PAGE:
By the way, I am eschewing her post-story notes in this book until I have completed this review.


    Almost ditto immediately above. Despite its being another visually meaty Proustian paragraph it is in clashing communion with Joyce in modern dress, and Proust and Joyce don’t mix in my book. Black Helicopters over a city with clashing rotor blades.
    Am I a tourist who is touring a dinosaur or am I a tourist who IS a dinosaur?


    “There’s a slender rind of bright sunlight where the two halves of the draperies meet imperfectly,…”

    Sometimes, a single work just in itself makes the overall book worth buying. This is one of those. The story as a story — or reportage of a psychiatrist-patient dialogue with interspersed descriptions — is actually the psychiatrist, not the disentitled psychiatrist characterised within it. The narrator is the patient. But also vice versa; the narrator is also the psychiatrist and the story is the patient, being teased out, with adumbrations of the narrator’s Catholic upbringing, a psychiatric academic paper on lycanthropy inducing this story’s existence (and thus inducing the psychiatrist’s existence within it as the erstwhile writer of that paper) and the narrator’s childhood memory of surreptitiously watching her father drunkenly watching his projected homemade film of … what? Only the eventual hindsight real-time gestalt will tell you…? You as entitled reader are the no. 3 in the room?

    ”It’s just the way our brains are wired. Sure, maybe we want to be objective and methodical and reserve judgement until all the facts are in, but that’s not how we work, not in the real world.”

  17. ALBATROSS (1994)

    “With a yellow pencil I am making notes on a yellow legal pad, though I’m not entirely sure why.”

    Another story alone worth the price of this book. It really digs me, hawls me. A swimmer as buoy, woman I guess, as narrator or as you, in the sea floating as in musical-word tune with streamed subconscious memories of being in the womb, plus dreams or realities of a small girl on the unsure shore found talking to you and a beached creature, rotting or at least morphing nearby, the girl conversing of Job and things, then your memories or premonitions of being in a cafe with another woman as your date or bait, an ex or not. References to various items of once living flotsam, but even a dying child can still tell truths? Much tactility of floating and the sea. And inferred briquettes of comparison with my once real-time review of THE ESSEX SERPENT by Sarah Perry, another creature’s beaching, and it is the Essex NE coast where I myself live: https://dflewisreviews.wordpress.com/2017/01/08/the-essex-serpent-sarah-perry/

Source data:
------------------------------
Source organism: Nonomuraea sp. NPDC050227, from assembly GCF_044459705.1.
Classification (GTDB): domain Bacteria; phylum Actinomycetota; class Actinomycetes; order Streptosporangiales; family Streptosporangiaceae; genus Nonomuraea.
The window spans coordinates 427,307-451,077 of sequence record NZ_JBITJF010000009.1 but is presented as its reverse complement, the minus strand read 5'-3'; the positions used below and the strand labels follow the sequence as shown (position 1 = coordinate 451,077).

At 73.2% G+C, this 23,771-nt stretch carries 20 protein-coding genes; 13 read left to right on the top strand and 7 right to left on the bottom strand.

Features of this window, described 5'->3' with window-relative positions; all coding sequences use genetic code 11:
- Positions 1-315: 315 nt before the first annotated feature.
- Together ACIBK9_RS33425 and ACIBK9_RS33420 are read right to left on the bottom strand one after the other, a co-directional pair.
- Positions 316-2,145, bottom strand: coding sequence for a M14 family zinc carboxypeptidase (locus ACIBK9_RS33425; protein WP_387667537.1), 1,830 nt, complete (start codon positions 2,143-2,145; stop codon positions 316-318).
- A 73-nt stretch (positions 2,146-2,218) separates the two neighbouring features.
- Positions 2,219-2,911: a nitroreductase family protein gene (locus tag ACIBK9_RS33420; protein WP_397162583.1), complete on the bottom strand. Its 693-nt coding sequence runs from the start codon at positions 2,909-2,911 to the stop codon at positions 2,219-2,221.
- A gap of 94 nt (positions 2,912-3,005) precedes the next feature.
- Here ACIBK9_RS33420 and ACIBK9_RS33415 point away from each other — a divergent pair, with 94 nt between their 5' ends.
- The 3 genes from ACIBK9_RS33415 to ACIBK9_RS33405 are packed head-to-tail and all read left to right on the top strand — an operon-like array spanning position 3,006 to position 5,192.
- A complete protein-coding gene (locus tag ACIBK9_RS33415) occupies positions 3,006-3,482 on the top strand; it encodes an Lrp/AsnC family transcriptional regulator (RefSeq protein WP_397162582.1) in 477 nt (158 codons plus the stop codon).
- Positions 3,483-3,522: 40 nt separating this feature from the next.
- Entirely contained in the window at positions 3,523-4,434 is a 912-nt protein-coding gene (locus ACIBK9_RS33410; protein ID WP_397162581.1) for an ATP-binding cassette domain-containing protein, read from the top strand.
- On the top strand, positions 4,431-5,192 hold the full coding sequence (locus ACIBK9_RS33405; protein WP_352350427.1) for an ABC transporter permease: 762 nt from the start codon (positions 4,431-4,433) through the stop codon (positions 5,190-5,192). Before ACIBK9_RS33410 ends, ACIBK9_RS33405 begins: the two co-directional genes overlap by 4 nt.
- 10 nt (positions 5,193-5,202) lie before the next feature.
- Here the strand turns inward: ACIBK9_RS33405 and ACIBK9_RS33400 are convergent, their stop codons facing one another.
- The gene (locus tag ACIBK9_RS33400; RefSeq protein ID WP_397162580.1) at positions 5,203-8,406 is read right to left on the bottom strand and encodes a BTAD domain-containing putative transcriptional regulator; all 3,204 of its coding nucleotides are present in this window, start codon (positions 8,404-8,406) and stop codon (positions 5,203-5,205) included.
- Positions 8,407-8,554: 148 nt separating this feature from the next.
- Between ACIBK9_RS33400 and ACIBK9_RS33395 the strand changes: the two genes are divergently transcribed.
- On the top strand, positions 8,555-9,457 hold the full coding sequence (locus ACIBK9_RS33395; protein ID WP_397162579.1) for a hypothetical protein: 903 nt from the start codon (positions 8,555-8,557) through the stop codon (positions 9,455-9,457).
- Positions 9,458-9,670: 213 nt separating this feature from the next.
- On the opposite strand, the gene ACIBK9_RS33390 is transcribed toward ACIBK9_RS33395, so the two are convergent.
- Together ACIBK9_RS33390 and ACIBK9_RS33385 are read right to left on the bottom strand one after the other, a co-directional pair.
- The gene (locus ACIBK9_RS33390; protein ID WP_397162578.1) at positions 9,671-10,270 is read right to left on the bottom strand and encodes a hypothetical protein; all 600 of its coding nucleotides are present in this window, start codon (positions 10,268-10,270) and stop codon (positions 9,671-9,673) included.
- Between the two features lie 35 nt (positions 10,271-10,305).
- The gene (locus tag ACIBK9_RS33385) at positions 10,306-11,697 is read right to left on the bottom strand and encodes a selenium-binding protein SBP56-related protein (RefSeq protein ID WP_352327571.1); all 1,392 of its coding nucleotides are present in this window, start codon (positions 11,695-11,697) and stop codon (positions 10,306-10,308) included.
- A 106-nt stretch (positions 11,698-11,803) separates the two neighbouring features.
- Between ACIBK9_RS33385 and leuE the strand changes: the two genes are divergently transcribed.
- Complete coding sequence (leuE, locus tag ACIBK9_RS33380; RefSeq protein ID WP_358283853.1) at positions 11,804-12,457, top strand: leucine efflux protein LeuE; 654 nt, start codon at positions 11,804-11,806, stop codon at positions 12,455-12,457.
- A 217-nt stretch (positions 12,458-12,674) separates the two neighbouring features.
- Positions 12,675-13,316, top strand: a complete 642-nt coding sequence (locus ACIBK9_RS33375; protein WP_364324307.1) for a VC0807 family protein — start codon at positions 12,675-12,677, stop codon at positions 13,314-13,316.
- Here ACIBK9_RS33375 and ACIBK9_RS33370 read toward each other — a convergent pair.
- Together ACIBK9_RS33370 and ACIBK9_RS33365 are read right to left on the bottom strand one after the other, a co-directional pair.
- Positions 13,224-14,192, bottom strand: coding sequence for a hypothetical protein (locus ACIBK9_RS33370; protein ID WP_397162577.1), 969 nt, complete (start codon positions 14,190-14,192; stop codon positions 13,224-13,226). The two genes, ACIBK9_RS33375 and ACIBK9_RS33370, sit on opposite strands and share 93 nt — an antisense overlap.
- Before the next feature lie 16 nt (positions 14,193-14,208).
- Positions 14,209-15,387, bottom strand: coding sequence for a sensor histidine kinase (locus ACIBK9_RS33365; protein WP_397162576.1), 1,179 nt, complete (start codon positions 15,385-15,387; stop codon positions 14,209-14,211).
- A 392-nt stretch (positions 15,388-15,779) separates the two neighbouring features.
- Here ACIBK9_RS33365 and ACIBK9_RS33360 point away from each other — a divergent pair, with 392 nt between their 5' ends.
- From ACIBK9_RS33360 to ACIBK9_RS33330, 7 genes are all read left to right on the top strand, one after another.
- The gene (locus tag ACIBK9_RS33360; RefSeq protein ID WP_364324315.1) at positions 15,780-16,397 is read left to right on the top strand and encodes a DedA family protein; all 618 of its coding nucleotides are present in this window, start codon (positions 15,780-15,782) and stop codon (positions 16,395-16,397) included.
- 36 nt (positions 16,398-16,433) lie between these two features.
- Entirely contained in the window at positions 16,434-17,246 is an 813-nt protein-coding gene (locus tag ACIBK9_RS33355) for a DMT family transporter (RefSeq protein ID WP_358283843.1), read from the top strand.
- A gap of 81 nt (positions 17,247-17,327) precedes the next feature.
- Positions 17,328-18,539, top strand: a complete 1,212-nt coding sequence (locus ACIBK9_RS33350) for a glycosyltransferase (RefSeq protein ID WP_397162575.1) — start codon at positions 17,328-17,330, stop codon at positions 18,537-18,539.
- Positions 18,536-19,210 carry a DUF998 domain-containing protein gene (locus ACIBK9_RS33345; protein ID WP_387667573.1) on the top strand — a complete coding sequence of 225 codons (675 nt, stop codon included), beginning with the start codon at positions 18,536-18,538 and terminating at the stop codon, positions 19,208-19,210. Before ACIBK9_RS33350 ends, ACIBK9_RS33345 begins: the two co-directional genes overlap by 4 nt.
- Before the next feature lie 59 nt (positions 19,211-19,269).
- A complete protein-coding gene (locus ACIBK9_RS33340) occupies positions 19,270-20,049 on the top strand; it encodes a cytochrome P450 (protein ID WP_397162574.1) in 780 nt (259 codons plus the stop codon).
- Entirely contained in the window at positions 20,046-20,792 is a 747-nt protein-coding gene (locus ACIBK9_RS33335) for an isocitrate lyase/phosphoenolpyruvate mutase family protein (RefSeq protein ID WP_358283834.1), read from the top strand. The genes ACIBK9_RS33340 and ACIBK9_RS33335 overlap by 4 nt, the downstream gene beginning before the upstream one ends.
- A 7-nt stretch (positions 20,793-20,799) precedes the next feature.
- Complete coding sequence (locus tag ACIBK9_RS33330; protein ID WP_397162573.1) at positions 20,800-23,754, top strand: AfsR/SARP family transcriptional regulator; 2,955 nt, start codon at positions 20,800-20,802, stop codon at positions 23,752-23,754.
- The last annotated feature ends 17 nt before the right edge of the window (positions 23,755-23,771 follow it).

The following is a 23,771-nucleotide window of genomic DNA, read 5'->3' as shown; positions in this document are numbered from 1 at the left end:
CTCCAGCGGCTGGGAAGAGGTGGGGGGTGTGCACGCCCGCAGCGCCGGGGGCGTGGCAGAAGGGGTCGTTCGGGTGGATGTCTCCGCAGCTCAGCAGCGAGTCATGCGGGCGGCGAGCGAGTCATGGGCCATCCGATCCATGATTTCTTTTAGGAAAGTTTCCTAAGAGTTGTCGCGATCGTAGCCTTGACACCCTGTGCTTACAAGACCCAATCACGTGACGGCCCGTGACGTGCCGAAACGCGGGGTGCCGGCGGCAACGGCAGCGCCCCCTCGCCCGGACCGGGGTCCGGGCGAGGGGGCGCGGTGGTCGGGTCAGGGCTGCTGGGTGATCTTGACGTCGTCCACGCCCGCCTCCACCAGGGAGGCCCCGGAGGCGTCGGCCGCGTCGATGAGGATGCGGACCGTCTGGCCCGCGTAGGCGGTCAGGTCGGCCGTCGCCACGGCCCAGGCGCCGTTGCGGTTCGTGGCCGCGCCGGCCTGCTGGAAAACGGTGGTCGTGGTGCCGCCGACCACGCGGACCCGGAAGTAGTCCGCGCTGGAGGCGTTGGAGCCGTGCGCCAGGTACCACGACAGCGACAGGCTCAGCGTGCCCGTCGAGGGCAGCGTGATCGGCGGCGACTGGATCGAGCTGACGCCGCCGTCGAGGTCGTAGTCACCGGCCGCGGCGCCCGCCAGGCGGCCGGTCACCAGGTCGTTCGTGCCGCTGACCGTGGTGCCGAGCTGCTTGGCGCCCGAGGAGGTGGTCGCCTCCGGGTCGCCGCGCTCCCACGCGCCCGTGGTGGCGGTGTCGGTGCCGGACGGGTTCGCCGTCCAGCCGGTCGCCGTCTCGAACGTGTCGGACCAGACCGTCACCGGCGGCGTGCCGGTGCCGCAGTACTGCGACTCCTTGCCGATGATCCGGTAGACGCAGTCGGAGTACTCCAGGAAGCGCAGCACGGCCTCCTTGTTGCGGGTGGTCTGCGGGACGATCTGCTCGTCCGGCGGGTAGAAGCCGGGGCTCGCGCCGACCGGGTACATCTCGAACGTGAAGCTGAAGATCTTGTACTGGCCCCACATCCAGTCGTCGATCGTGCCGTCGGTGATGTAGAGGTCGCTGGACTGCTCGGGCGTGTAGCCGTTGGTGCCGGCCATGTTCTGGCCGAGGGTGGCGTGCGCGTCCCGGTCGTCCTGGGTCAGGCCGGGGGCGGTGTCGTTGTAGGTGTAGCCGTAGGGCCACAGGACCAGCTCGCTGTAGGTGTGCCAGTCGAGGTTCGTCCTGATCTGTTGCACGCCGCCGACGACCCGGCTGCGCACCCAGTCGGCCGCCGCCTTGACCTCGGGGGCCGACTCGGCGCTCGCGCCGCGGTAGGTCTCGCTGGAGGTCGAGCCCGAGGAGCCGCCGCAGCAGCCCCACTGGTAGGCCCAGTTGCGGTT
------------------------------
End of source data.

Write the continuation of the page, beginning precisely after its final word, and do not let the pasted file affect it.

“I have no idea that’s what her dress is called, a dirndl. I’ll only find that out later on, by checking with Wikipedia,…”

    A haunting and magnificently disarming take on coincidence and/or synchronicity, where a cinema film trailer and a lady’s perceived tail (a lady as perceived by another lady as her lover) are mentioned in the same paragraph. A tail that trails behind and in hindsight from the film she witnesses or thinks she witnesses when standing at the back of the cinema auditorium having made a momentous, yes, momentous visit to the Ladies loo and the visions therein, having left her lover in the cinema seat (next to the seat left empty by her upon her loo visit), the lady watching the supposedly same film, one described to us by the lady at the back, yes, described from the back. Very telling, very powerful, but I have no idea why or how. Have you? A dirndl of a tale.


    “What’s in Wall?”

    “I contemplate synchronicity and meaningful coincidence.”

    No longer ladies and their loo, this is another great Proustian-sized paragraph, one in hard masculine vein, over several pages, evolving into a Joycean stream of consciousness towards the end, the man as stream-narrator picking up in his car a supposed 19 year old boy, then travelling towards Wall where a concrete dinosaur has its beginning and its end, involving blow jobs, weighty skies that threaten, a gun, and a carboot full of things that arguably tell us more about what has happened or about to do so. The man claims to be a geology academic, and I surge along with him on such stony story rapids of shard dryness as if they’re an ocean of words whence he creates ancient finds for his past raison d’être. But who here (man or boy) is tempting whom, and why? It is as if an author as Pollock has splattered a whole lifetime on the page of entrancing, compelling words, as distanced by the narrator’s gender and that gender’s form of lust, as a disarming deflection for such an author? Weighing guilts in the balance… ’cathedrals that once were the skeletons of leviathans’ in a literary confessional. Or the ‘dead center of nowhere’ now here in Wall.

    “, sometimes I think people change the names of shit to make the next generation feel stupid.”


    From a literary confessional in the previous story and its weighty raping lust of the sky, that I there saw, to “Mother Confessor” here … the First Mother as self or doppelgänger — stemming from the extrapolated vision of a psychiatric consultation as screenplay or that film trailer…’prefab ennui’, Gogh-yellow house, mask or coyote’s muzzle or mirror, a guilty authorial wickedness to be transcended; how else could a story like this ever be published if its imputed author were not so knowingly pushy and wicked? Just read it and answer me that. How could this book itself have been published, otherwise? All with oodles of technical geology and palaeontology. ‘Double walkers’, all of us. Child is Mother of Man. Woe betide. (Blake, not Wordsworth.)
    This book rocks. It takes genius as well as wicked pushiness to achieve the shove of synergy.

    “This drab, weary woman is convincing. I suspect that, as with writers, psychiatrists must be skillful liars.”


Leave a Reply

Please log in using one of these methods to post your comment:

WordPress.com Logo

You are commenting using your WordPress.com account. Log Out /  Change )

Twitter picture

You are commenting using your Twitter account. Log Out /  Change )

Facebook photo

You are commenting using your Facebook account. Log Out /  Change )

Connecting to %s